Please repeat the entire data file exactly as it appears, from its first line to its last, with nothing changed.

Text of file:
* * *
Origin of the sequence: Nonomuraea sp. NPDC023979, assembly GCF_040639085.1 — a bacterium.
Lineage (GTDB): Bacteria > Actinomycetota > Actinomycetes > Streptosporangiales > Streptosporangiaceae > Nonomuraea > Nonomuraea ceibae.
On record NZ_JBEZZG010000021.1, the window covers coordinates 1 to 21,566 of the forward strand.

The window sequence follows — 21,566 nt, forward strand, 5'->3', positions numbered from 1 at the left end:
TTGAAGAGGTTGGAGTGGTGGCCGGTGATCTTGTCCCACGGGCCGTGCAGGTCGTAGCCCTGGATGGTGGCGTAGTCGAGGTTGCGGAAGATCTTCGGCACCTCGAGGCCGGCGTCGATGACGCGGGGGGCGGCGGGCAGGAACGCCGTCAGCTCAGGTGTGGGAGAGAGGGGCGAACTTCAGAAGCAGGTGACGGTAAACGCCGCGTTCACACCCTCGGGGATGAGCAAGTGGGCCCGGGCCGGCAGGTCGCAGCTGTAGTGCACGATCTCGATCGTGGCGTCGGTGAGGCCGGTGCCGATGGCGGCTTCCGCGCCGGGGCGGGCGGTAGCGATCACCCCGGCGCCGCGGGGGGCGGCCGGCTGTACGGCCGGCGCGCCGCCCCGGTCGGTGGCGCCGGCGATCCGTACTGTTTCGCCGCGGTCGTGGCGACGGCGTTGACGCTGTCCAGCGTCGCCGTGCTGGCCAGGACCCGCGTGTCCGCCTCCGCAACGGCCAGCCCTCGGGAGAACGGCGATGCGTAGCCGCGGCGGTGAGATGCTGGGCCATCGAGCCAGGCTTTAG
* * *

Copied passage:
Origin of the sequence: Nonomuraea sp. NPDC023979, assembly GCF_040639085.1 — a bacterium.
Lineage (GTDB): Bacteria > Actinomycetota > Actinomycetes > Streptosporangiales > Streptosporangiaceae > Nonomuraea > Nonomuraea ceibae.
On record NZ_JBEZZG010000021.1, the window covers coordinates 1 to 21,566 of the forward strand.

The window sequence follows — 21,566 nt, forward strand, 5'->3', positions numbered from 1 at the left end:
TTGAAGAGGTTGGAGTGGTGGCCGGTGATCTTGTCCCACGGGCCGTGCAGGTCGTAGCCCTGGATGGTGGCGTAGTCGAGGTTGCGGAAGATCTTCGGCACCTCGAGGCCGGCGTCGATGACGCGGGGGGCGGCGGGCAGGAACGCCGTCAGCTCAGGTGTGGGAGAGAGGGGCGAACTTCAGAAGCAGGTGACGGTAAACGCCGCGTTCACACCCTCGGGGATGAGCAAGTGGGCCCGGGCCGGCAGGTCGCAGCTGTAGTGCACGATCTCGATCGTGGCGTCGGTGAGGCCGGTGCCGATGGCGGCTTCCGCGCCGGGGCGGGCGGTAGCGATCACCCCGGCGCCGCGGGGGGCGGCCGGCTGTACGGCCGGCGCGCCGCCCCGGTCGGTGGCGCCGGCGATCCGTACTGTTTCGCCGCGGTCGTGGCGACGGCGTTGACGCTGTCCAGCGTCGCCGTGCTGGCCAGGACCCGCGTGTCCGCCTCCGCAACGGCCAGCCCTCGGGAGAACGGCGATGCGTAGCCGCGGCGGTGAGATGCTGGGCCATCGAGCCAGGCTTTAG